Tuesday, August 8, 2023

"If (MAiD for mental illness) had been around at that time, I wouldn’t be around here today."

Alex Schadenberg
Executive Director, Euthanasia Prevention Coalition

Maria Rantanen reported for the Richmond News on August 7, 2023 that Richmond resident Karim Jessa, a member of the Pathways Clubhouse, is opposing MAiD (euthanasia) for mental illness. Rantanen reports:
In 2017, his marriage had broken down, he had been unemployed for a long time and he had no steady housing.

He had hit rock bottom, and he told the Richmond News it was only because he was a “coward” that he didn’t take his life at that point.

But, since then, he has connected with Pathways Clubhouse and has slowly found meaning in his life, volunteering, working and connecting with people, despite having depression.

“I am a completely new person today,” Jessa said.

“If (MAiD for mental illness) had been around at that time, I wouldn’t be around here today,”

Jessa stated that there is hope for people living with mental illness and when he got the right help for his mental illness, he no longer wanted to die.

Dr. K. Sonu Gaind said in a discussion paper put out by the Department of Psychiatry at the University of Toronto that there is no reasonable way to say whether mental illness is irremediable, that is, incurable. Rantanen reported Gaind stating:
“When people with sole mental illness get MAiD, we know some of them would have gotten better, even when we wrongly predicted they wouldn’t (we just won’t know which of these patients would have improved instead of getting MAiD)”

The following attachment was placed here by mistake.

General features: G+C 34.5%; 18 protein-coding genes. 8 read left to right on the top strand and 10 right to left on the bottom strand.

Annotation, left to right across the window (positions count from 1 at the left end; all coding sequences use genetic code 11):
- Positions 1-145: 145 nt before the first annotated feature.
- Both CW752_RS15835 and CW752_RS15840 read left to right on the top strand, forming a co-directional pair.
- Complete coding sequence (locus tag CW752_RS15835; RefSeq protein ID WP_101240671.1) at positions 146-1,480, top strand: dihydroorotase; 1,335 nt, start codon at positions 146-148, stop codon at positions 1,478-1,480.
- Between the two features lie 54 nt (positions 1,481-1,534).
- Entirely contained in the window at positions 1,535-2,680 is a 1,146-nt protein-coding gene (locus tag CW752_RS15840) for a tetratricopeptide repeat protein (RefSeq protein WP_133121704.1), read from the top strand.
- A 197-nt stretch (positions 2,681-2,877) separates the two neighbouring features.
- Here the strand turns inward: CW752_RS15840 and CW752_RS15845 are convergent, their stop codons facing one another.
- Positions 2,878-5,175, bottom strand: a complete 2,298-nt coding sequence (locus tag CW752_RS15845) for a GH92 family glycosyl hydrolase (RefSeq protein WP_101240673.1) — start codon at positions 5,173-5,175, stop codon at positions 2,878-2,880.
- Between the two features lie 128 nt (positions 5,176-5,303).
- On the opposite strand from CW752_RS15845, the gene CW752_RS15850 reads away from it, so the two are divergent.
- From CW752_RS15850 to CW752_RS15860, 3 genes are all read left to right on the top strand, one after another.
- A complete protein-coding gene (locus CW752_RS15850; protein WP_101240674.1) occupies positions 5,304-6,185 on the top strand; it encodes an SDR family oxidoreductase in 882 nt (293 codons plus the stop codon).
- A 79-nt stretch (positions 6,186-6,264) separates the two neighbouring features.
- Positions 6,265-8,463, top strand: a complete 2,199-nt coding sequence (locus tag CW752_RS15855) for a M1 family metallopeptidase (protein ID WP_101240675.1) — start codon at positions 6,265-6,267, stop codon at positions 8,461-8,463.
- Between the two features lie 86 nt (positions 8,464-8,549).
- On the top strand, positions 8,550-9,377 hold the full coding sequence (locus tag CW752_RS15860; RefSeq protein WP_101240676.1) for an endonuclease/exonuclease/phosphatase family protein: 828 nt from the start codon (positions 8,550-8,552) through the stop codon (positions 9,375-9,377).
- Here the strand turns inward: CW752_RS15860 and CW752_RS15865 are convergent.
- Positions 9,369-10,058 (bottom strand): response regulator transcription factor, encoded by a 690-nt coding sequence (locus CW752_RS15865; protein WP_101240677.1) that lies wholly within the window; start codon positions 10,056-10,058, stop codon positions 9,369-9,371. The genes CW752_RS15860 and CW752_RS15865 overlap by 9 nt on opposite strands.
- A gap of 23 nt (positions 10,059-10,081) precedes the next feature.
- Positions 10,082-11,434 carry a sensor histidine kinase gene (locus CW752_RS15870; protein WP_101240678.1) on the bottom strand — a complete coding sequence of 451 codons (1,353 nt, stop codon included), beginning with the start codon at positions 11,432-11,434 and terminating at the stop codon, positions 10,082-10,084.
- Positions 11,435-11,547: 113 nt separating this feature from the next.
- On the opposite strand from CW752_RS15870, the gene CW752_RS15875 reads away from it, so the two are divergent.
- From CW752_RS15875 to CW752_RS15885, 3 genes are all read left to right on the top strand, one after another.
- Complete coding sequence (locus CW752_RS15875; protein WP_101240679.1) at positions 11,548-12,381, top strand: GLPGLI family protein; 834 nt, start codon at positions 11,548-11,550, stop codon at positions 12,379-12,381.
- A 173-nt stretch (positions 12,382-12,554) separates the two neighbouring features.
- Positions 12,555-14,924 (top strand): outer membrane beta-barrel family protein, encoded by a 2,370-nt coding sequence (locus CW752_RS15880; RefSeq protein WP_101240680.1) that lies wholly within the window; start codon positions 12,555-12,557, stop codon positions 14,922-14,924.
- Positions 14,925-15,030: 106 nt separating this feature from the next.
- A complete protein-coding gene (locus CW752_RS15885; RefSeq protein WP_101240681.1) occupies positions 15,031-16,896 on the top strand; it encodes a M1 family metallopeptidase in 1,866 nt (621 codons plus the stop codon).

Rantanen explains that the Canadian Coalition of Clubhouses, in which Richmond Pathways Clubhouse is a part of, asked their member groups for their position on euthanasia for mental illness.

Pathway's executive director Dave MacDonald, told Rantanen:
Pathways Clubhouse in Richmond “believes in hope and opportunities for those living with mental illness, cannot support MAiD for persons with mental illness as the sole determining factor,"
MacDonald stated further:
"It would go against all that we believe and hope for with our members.”

Pathways Clubhouse is "about people regaining their lives,” Jessa told the News. “We don’t want to say ‘here’s the easy way out.’”

As an organization that supports people with mental illness, it would be “contradictory” to support MAiD for mental illness, he added.
Dr. Sonu Gaind, chief of the Department of Psychiatry at Sunnybrook Hospital, Toronto told the Parliamentary Committee on Assisted Dying that:

“The Ministers have provided false reassurances that we can somehow separate people who are suicidal from those who are seeking psychiatric euthanasia. That is simply not true. In my opinion, that is dangerous misinformation coming from our federal Minister of Justice and our federal Minister of Mental Health and Addictions providing a false sense of safety that does not exist.”
More articles on this topic:


Anonymous said...

I have lived with mental illness for decades. It’s irresponsible and dangerous to offer euthanasia to the mentally ill as we are prone to rash behaviors as part of our illnesses. We need help not death. Mental illness is chronic not incurable as are many other illnesses.

John B said...

During my time as a G.P., I had a very similar patient. IF I remember correctly, he was depressed, had attempted suicide on 1 or 2 occasions, but then recovered. He came to me happily married, was self-employed, and was requesting a mild dose of an amitriptyline for sleep (I believe). At the time, I said to myself, if MAiD was ever proposed, I would NEVER support it based on this one encounter, and for other reasons.

Alex Schadenberg said...

Dear John B. Please send me an article about your experience. You don't need to share names. Send articles to info@epcc.ca